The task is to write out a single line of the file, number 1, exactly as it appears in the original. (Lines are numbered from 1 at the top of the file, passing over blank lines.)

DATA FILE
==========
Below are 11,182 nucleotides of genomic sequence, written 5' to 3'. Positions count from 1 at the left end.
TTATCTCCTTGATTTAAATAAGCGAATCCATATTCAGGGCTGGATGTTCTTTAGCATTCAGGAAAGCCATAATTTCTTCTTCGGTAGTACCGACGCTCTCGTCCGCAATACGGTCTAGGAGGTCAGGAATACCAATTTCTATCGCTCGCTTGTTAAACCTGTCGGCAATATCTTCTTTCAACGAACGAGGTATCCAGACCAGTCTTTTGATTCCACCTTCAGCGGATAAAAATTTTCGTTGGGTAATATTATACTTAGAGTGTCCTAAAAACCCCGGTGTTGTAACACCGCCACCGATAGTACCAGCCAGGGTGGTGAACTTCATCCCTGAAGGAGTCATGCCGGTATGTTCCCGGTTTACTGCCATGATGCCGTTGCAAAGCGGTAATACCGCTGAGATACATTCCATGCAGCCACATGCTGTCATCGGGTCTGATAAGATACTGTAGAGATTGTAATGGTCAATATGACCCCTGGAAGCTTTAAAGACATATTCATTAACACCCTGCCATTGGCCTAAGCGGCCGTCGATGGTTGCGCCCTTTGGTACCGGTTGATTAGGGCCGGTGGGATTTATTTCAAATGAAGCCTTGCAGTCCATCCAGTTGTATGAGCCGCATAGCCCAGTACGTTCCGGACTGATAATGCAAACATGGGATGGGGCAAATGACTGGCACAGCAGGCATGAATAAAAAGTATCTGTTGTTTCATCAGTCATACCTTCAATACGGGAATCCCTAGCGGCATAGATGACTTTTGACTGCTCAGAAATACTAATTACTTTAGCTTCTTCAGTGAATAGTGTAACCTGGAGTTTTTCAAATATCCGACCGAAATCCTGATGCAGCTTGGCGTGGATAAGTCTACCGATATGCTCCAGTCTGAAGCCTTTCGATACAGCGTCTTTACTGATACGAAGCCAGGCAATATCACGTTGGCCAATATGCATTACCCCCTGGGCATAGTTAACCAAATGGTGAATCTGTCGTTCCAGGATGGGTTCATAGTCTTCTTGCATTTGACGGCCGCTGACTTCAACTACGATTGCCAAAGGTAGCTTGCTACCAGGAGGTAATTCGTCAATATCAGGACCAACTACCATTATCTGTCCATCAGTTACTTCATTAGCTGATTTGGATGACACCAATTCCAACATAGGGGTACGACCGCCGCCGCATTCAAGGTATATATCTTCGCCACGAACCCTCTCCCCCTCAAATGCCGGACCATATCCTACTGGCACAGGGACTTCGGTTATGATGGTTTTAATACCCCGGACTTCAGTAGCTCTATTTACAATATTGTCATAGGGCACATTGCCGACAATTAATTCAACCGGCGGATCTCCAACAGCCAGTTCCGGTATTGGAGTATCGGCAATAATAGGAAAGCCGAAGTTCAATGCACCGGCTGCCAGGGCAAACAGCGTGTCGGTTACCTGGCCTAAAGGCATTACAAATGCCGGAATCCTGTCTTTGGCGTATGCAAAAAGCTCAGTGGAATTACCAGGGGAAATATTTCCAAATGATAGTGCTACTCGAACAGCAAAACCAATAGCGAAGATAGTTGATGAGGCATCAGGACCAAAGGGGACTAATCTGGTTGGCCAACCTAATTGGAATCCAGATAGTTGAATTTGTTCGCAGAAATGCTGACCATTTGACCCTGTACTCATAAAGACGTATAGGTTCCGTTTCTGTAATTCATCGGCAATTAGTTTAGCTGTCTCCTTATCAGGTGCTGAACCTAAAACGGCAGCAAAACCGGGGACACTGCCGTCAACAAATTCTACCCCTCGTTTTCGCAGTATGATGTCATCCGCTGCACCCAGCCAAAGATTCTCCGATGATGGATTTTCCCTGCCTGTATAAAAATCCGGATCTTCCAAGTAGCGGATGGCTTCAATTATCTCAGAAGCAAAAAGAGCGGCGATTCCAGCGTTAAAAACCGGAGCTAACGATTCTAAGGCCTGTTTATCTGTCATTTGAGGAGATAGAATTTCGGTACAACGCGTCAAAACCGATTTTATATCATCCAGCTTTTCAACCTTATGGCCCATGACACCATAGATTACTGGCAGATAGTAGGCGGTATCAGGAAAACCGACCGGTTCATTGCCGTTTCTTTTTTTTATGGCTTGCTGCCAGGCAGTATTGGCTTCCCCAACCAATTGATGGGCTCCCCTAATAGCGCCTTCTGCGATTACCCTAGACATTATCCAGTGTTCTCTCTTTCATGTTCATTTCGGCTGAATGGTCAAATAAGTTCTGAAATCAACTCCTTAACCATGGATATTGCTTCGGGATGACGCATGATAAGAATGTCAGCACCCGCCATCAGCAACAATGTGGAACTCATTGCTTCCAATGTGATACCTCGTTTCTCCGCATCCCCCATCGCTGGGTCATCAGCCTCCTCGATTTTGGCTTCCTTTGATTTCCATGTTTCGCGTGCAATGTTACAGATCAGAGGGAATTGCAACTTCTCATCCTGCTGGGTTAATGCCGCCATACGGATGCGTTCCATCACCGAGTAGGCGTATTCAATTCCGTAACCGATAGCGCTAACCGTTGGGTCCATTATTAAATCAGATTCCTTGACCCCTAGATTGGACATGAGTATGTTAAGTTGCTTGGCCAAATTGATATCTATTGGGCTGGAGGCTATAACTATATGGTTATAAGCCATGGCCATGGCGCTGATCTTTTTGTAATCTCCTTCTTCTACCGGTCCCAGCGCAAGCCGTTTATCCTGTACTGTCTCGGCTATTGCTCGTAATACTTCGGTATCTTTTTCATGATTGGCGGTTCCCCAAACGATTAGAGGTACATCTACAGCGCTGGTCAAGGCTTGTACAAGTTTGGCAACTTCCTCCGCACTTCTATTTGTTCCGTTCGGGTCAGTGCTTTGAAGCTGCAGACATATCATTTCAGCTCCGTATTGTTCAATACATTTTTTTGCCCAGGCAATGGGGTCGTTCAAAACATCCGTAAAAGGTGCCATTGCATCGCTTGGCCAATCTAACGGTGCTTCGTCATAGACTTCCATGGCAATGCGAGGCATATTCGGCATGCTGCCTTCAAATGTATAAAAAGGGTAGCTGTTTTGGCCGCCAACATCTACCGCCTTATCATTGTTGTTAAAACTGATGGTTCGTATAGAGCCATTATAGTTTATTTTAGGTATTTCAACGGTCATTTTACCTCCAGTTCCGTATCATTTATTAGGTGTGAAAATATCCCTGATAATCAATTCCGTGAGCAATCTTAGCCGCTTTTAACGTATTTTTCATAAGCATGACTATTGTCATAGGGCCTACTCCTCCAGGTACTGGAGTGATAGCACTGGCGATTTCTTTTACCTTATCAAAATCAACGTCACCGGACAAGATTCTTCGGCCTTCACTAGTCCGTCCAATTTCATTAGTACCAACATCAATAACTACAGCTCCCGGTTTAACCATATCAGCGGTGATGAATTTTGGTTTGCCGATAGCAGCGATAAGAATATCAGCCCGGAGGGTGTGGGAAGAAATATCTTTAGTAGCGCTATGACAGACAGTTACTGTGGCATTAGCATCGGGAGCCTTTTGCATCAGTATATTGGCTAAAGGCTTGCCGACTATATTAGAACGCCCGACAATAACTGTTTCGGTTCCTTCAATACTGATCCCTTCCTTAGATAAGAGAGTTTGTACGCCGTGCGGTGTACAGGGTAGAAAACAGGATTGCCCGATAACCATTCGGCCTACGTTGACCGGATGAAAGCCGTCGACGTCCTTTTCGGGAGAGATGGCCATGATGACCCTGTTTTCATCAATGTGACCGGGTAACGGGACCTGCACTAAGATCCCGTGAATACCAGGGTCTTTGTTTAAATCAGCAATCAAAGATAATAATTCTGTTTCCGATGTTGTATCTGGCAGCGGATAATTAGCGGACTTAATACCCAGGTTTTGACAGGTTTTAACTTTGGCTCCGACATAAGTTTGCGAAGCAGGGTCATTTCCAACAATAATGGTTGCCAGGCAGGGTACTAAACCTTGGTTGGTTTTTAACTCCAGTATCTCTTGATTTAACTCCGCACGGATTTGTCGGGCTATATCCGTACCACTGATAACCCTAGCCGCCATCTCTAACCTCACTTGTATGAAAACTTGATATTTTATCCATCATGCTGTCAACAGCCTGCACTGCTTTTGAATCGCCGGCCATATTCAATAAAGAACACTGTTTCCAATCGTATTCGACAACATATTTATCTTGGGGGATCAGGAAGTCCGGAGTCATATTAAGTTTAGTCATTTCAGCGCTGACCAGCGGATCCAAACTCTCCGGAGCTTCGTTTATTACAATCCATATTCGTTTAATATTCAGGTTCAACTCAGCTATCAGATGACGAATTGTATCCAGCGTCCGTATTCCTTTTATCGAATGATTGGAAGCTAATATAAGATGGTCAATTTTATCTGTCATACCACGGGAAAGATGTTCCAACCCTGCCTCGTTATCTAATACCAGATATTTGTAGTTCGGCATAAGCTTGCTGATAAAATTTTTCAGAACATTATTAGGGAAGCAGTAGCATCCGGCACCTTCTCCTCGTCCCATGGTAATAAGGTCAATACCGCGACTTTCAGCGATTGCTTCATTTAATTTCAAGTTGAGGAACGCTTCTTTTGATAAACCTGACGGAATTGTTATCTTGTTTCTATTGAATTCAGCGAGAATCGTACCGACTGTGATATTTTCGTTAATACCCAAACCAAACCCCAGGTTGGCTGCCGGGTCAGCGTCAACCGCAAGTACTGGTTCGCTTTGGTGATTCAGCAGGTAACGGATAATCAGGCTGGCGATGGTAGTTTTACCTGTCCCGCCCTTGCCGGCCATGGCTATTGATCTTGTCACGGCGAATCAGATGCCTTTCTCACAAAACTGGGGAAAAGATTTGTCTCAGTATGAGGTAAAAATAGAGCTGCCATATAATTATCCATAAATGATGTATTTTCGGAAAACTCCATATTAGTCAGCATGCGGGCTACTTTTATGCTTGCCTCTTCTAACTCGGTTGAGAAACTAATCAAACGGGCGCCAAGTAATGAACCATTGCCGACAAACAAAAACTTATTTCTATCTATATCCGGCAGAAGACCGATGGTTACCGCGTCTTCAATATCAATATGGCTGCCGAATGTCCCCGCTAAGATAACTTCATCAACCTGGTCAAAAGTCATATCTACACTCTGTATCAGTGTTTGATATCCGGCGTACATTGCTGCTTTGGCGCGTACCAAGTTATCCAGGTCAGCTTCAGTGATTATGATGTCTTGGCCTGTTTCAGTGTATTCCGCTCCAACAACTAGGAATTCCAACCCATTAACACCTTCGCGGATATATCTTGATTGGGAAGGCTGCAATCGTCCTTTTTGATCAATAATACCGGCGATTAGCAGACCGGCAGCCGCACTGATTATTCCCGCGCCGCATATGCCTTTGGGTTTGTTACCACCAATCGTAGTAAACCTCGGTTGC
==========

Below are 11,182 nucleotides of genomic sequence, written 5' to 3'. Positions count from 1 at the left end.